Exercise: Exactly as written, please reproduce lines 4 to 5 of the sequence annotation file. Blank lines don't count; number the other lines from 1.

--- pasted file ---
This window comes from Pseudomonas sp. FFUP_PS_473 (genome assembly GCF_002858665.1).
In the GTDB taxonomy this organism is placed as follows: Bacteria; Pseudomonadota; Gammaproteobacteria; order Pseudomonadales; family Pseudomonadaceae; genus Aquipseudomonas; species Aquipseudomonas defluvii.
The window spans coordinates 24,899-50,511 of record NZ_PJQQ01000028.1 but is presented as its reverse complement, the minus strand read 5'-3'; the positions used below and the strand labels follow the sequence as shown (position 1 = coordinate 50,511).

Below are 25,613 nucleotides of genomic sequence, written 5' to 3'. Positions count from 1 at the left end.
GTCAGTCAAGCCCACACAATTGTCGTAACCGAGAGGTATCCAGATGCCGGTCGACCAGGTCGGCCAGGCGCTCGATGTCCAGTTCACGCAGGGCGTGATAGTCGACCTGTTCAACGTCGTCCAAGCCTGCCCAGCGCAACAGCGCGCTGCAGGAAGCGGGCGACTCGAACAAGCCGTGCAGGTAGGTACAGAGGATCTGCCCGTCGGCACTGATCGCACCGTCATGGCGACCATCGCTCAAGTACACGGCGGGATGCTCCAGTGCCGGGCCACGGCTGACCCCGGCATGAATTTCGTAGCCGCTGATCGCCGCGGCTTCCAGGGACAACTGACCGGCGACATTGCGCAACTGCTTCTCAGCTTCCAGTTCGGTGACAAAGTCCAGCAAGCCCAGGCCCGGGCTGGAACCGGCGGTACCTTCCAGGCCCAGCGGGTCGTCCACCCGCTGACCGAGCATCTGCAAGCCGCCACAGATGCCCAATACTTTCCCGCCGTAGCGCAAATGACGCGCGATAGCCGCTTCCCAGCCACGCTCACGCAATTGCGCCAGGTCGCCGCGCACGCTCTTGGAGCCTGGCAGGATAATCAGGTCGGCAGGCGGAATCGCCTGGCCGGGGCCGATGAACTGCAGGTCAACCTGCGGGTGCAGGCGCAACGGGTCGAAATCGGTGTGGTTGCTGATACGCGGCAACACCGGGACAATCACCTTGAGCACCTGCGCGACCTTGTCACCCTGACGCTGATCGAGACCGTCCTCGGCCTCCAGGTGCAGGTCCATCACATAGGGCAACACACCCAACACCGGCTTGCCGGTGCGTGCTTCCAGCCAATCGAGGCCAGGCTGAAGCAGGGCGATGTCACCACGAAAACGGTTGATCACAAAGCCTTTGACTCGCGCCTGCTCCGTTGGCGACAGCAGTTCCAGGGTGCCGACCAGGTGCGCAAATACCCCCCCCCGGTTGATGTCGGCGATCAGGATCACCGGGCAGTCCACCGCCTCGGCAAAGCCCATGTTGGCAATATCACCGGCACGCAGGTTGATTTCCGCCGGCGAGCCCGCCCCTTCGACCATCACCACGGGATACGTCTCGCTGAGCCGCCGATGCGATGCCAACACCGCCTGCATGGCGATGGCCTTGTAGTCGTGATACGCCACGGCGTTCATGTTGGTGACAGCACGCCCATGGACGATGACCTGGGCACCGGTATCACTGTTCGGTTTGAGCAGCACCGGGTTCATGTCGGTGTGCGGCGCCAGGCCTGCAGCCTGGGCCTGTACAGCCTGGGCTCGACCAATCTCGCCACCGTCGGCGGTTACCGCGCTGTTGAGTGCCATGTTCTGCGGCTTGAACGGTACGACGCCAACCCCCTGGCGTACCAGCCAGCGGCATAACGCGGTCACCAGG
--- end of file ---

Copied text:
Below are 25,613 nucleotides of genomic sequence, written 5' to 3'. Positions count from 1 at the left end.
GTCAGTCAAGCCCACACAATTGTCGTAACCGAGAGGTATCCAGATGCCGGTCGACCAGGTCGGCCAGGCGCTCGATGTCCAGTTCACGCAGGGCGTGATAGTCGACCTGTTCAACGTCGTCCAAGCCTGCCCAGCGCAACAGCGCGCTGCAGGAAGCGGGCGACTCGAACAAGCCGTGCAGGTAGGTACAGAGGATCTGCCCGTCGGCACTGATCGCACCGTCATGGCGACCATCGCTCAAGTACACGGCGGGATGCTCCAGTGCCGGGCCACGGCTGACCCCGGCATGAATTTCGTAGCCGCTGATCGCCGCGGCTTCCAGGGACAACTGACCGGCGACATTGCGCAACTGCTTCTCAGCTTCCAGTTCGGTGACAAAGTCCAGCAAGCCCAGGCCCGGGCTGGAACCGGCGGTACCTTCCAGGCCCAGCGGGTCGTCCACCCGCTGACCGAGCATCTGCAAGCCGCCACAGATGCCCAATACTTTCCCGCCGTAGCGCAAATGACGCGCGATAGCCGCTTCCCAGCCACGCTCACGCAATTGCGCCAGGTCGCCGCGCACGCTCTTGGAGCCTGGCAGGATAATCAGGTCGGCAGGCGGAATCGCCTGGCCGGGGCCGATGAACTGCAGGTCAACCTGCGGGTGCAGGCGCAACGGGTCGAAATCGGTGTGGTTGCTGATACGCGGCAACACCGGGACAATCACCTTGAGCACCTGCGCGACCTTGTCACCCTGACGCTGATCGAGACCGTCCTCGGCCTCCAGGTGCAGGTCCATCACATAGGGCAACACACCCAACACCGGCTTGCCGGTGCGTGCTTCCAGCCAATCGAGGCCAGGCTGAAGCAGGGCGATGTCACCACGAAAACGGTTGATCACAAAGCCTTTGACTCGCGCCTGCTCCGTTGGCGACAGCAGTTCCAGGGTGCCGACCAGGTGCGCAAATACCCCCCCCCGGTTGATGTCGGCGATCAGGATCACCGGGCAGTCCACCGCCTCGGCAAAGCCCATGTTGGCAATATCACCGGCACGCAGGTTGATTTCCGCCGGCGAGCCCGCCCCTTCGACCATCACCACGGGATACGTCTCGCTGAGCCGCCGATGCGATGCCAACACCGCCTGCATGGCGATGGCCTTGTAGTCGTGATACGCCACGGCGTTCATGTTGGTGACAGCACGCCCATGGACGATGACCTGGGCACCGGTATCACTGTTCGGTTTGAGCAGCACCGGGTTCATGTCGGTGTGCGGCGCCAGGCCTGCAGCCTGGGCCTGTACAGCCTGGGCTCGACCAATCTCGCCACCGTCGGCGGTTACCGCGCTGTTGAGTGCCATGTTCTGCGGCTTGAACGGTACGACGCCAACCCCCTGGCGTACCAGCCAGCGGCATAACGCGGTCACCAGG